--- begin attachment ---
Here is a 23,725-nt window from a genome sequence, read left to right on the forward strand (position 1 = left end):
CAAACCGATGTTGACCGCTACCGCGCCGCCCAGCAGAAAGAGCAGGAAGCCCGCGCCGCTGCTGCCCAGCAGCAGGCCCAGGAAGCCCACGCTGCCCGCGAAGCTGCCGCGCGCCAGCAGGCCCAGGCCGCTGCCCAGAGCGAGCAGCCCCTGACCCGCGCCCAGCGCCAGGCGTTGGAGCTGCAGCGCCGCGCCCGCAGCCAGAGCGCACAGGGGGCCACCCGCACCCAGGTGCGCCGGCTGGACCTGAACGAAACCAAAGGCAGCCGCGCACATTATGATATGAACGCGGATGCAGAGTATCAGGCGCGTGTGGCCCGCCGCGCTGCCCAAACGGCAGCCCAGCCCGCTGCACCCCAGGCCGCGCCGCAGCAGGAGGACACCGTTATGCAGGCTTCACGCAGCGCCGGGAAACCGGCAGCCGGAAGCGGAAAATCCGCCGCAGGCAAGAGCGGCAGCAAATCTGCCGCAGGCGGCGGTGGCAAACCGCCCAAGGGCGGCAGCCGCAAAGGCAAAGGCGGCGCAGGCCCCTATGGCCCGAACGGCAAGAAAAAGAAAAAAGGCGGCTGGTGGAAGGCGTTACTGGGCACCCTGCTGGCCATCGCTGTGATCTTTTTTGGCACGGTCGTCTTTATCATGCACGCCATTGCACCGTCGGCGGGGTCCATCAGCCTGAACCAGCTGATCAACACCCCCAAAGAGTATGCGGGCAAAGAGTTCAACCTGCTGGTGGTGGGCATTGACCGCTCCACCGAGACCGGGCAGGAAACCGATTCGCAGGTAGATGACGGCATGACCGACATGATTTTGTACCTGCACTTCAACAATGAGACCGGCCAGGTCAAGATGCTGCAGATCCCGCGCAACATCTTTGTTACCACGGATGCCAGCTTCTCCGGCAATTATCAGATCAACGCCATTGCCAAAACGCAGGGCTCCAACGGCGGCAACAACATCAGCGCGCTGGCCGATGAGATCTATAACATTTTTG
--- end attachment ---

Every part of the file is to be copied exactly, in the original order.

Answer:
Here is a 23,725-nt window from a genome sequence, read left to right on the forward strand (position 1 = left end):
CAAACCGATGTTGACCGCTACCGCGCCGCCCAGCAGAAAGAGCAGGAAGCCCGCGCCGCTGCTGCCCAGCAGCAGGCCCAGGAAGCCCACGCTGCCCGCGAAGCTGCCGCGCGCCAGCAGGCCCAGGCCGCTGCCCAGAGCGAGCAGCCCCTGACCCGCGCCCAGCGCCAGGCGTTGGAGCTGCAGCGCCGCGCCCGCAGCCAGAGCGCACAGGGGGCCACCCGCACCCAGGTGCGCCGGCTGGACCTGAACGAAACCAAAGGCAGCCGCGCACATTATGATATGAACGCGGATGCAGAGTATCAGGCGCGTGTGGCCCGCCGCGCTGCCCAAACGGCAGCCCAGCCCGCTGCACCCCAGGCCGCGCCGCAGCAGGAGGACACCGTTATGCAGGCTTCACGCAGCGCCGGGAAACCGGCAGCCGGAAGCGGAAAATCCGCCGCAGGCAAGAGCGGCAGCAAATCTGCCGCAGGCGGCGGTGGCAAACCGCCCAAGGGCGGCAGCCGCAAAGGCAAAGGCGGCGCAGGCCCCTATGGCCCGAACGGCAAGAAAAAGAAAAAAGGCGGCTGGTGGAAGGCGTTACTGGGCACCCTGCTGGCCATCGCTGTGATCTTTTTTGGCACGGTCGTCTTTATCATGCACGCCATTGCACCGTCGGCGGGGTCCATCAGCCTGAACCAGCTGATCAACACCCCCAAAGAGTATGCGGGCAAAGAGTTCAACCTGCTGGTGGTGGGCATTGACCGCTCCACCGAGACCGGGCAGGAAACCGATTCGCAGGTAGATGACGGCATGACCGACATGATTTTGTACCTGCACTTCAACAATGAGACCGGCCAGGTCAAGATGCTGCAGATCCCGCGCAACATCTTTGTTACCACGGATGCCAGCTTCTCCGGCAATTATCAGATCAACGCCATTGCCAAAACGCAGGGCTCCAACGGCGGCAACAACATCAGCGCGCTGGCCGATGAGATCTATAACATTTTTG